English-usage authority Bryan A. Garner shook Language Twitter by suggesting that only philistines pronounced pubes as a single syllable.
More than a few of us responded with tweets of bewilderment and skepticism, likely confusing everyone around us as we muttered “PYOO-beez. PYOOBZ. PYOO-beez??” at our screens.
Garner claimed that the two-syllable pronunciation was all that his dictionaries offered, and a little digging proved him right. Not only did Merriam-Webster not have the /pyoobz/ pronunciation,
all listed /PYOO-beez/ as the preferred—sometimes only—pronunciation.
Most unsettling was dictionaries’ disregard for the existence of the singular pube.
It was enough to prompt a conspiracy theory:
So what was going on? Dictionaries are supposed to reflect predominant usage, yet this diverse community of language enthusiasts, most of them conscientious writers or editors, had never heard the two-syllable pubes. Were we all being gaslit?
As it turns out, all of these dictionary entries were for the medical or scientific usage of “pubes,” prounounced /PYOO-beez/, which can mean (with earliest citations in the Oxford English Dictionary):
- the mons pubis—the lower part of the abdomen at the front of the pelvis
The grinde or share is called Pubes, betwene the whyche are sette the priuye members, vnder the bothome of the bely. (John Hall, A most excellent and learned woorke of chirurgerie, called Chirurgia parua Lanfranci, translation of Lafranc, 1565)
- the plural form of pubis, referring to the bone making up the front and back sides of the pelvis
Between the Ischium and Pubes the Foramen. (William Cheselden, The Anatomy of the Humane Body, 1713)
- the plural form of pubis, referring to a pubic hair
In adolencie when Pubes was springing. (William Wager, Longer thou Liuest, 1569)
The OED acknowledges that “in later use,” that last definition is “difficulty to distinguish from the plural of PUBE, n.,” and the entry for pube does give the monosyllabic pronunciation. Its etymological note says, “non-technical context usually suggests that the monosyllabic, colloquial pronunciation is intended,” lending credence to this suggestion:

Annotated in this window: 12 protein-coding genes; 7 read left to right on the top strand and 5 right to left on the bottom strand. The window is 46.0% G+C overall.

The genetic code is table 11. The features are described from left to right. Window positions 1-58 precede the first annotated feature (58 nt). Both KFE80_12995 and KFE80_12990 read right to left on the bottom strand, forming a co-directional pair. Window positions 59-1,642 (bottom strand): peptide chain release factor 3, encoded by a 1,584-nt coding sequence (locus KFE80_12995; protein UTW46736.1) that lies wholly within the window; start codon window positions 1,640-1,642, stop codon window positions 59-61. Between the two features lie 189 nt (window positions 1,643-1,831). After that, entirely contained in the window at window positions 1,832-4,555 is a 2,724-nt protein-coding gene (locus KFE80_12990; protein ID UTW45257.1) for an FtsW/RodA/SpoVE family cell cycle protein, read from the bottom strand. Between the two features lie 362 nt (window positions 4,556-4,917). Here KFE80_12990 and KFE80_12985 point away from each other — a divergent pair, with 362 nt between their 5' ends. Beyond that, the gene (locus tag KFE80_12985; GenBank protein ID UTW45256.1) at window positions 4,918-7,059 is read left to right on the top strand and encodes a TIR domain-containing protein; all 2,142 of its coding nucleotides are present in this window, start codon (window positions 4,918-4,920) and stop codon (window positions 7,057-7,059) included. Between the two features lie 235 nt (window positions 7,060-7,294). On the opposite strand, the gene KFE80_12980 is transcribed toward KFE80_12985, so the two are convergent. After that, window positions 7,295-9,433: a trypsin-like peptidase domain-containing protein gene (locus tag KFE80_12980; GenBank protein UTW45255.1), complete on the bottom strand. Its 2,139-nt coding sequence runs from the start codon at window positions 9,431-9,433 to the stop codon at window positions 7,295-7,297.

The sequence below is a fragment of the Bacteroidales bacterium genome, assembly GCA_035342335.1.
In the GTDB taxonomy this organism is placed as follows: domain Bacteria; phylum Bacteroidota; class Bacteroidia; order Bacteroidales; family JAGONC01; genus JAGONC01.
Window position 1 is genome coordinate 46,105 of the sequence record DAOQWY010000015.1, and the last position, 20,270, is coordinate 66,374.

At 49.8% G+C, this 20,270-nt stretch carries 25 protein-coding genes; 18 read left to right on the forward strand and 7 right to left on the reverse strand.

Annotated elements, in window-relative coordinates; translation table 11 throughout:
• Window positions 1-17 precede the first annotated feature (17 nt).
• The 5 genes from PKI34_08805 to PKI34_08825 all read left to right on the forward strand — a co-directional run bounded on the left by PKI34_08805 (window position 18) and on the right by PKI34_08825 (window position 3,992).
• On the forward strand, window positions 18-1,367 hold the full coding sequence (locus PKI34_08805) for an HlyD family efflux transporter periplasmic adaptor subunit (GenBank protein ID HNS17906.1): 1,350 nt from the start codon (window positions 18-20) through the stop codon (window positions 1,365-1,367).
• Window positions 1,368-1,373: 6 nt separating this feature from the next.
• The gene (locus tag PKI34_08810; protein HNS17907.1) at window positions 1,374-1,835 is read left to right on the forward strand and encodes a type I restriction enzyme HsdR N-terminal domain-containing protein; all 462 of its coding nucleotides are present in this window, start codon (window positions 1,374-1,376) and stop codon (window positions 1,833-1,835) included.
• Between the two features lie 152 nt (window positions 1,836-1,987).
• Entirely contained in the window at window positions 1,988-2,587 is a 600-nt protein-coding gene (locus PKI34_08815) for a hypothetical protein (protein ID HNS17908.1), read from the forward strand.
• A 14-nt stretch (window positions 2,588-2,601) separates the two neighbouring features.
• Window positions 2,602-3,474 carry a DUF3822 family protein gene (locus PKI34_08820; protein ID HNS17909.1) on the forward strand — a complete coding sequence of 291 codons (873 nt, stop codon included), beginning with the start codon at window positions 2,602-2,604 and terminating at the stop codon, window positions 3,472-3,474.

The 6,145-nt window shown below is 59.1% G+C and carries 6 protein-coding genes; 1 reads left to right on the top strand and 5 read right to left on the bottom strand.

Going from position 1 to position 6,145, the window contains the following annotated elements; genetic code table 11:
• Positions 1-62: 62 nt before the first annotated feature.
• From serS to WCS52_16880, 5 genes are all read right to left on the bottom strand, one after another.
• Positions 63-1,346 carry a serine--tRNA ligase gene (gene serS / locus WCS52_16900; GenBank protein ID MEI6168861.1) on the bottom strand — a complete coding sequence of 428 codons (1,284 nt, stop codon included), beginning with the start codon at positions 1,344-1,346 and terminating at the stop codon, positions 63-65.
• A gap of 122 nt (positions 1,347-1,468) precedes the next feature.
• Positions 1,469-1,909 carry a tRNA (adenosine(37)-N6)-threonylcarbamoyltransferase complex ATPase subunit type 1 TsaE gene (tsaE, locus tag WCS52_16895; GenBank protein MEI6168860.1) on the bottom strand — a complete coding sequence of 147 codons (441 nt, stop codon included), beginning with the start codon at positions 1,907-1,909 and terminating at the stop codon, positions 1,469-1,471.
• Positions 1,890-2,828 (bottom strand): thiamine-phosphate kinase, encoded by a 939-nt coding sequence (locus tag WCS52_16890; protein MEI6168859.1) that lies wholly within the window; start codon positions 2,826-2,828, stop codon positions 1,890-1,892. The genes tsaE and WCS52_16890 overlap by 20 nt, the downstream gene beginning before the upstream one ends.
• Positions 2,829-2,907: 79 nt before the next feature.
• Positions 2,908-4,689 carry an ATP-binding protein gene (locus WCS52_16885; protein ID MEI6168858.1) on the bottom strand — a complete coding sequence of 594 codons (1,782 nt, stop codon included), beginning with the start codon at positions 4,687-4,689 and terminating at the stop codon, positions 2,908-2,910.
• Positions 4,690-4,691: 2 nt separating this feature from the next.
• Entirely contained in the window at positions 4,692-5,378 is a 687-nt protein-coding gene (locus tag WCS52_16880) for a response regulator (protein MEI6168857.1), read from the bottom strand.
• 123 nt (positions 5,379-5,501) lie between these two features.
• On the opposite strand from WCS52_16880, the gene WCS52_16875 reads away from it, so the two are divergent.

So in medical contexts, it’s /PYOO-beez/ and in a casual ones, it’s /pyoobz/. Case closed, right?
Well, not quite. Because we’re working mostly off of written records—and pubes sadly doesn’t seem to come up in a lot of historical rhyming poetry—we can’t be sure how the colloquial pubes was pronounced. For example, the first citation in the OED under pube is from 1968:
Tracing the line of feeling from nipple to pubes. (A. Ginsberg, Planet News, 1968)
But we don’t know for sure this wasn’t pronounced /PYOO-beez/.
Complicating matters is that, according to Green’s Dictionary of Slang, pubies and pubeys were also slang terms for pubic hair:
Pubies: Pubic hairs. (Baker et al., CUSS, 1967–8)
I’m still missing half of my pubies from the first day here. (J. Sayles, Union Dues, 1978)
There. On my soap. You fucken pig. Yer pubies. (J.M. Del Vecchio, 13th Valley, 1983)
What kind of dude shaves his pubeys? Hello! (J. Stahl ‘Pure’ in Love Without, 2007)
Are these terms evidence that people obviously pronounced pubes as a single syllable in colloquial use, necessitating these spellings to emphasize a different pronunciation? Or are they evidence that people said /PYOO-beez/ to refer to pubes—and pubes, pubies, and pubeys are variant spellings of the same word?
We can be pretty confident that /pyoobz/ arrived more recently than /PYOO-beez/, but when? And did we pluralize to pube to pubes, or did we get the singular pube from the plural?
A couple of linguists nerded out the issue on Twitter:
I think both theories are plausible, and the two phenomena might even have happened concurrently. Some speakers probably clipped pubic hair to pube, and because we usually talk about pubes in the plural, started saying /pyoobz/. Others may have seen pubes written and, via spelling pronunciation, assumed it was said /pyoobz/.
Searching for pube on its own would give us more definite answers to some of these questions because /pyoob/ is the only pronunciation offered for the singular in all dictionaries that list it. Ain’t nobody sayin’ /PYOO-bee/.
But there’s very little evidence in the written record of singular pube—and nothing that antedates the earliest confirmable usage of monosyllabic pubes.
As esoterically fascinating as this dive into pubes’s history is, what mattered to many of us was what was currently happening. The predominant colloquial pronunciation today is unquestionably /pyoobz/. We saw this pronunciation in Wayne’s World 2 (1993):
South Park (2001):
Harold & Kumar Go to White Castle (2004):
Shouldn’t the dictionaries reflect this widespread usage?
Fortunately, Merriam-Webster answered our call, writing:
A number of readers took to Twitter and created a polite and well-ordered pitchfork mob of descriptivist bent, taking pains to inform us that our pronunciation for pubes was in error…
We do not currently have the latter pubes in our dictionary (in our defense, the word does not frequently appear in published, edited text), but an entry is in progress. So a hearty round of congratulations to those of you who have raised this issue; you may henceforth say that you helped put pubes (rhymes with tubes) in the dictionary.
And this announcement led to much celebration: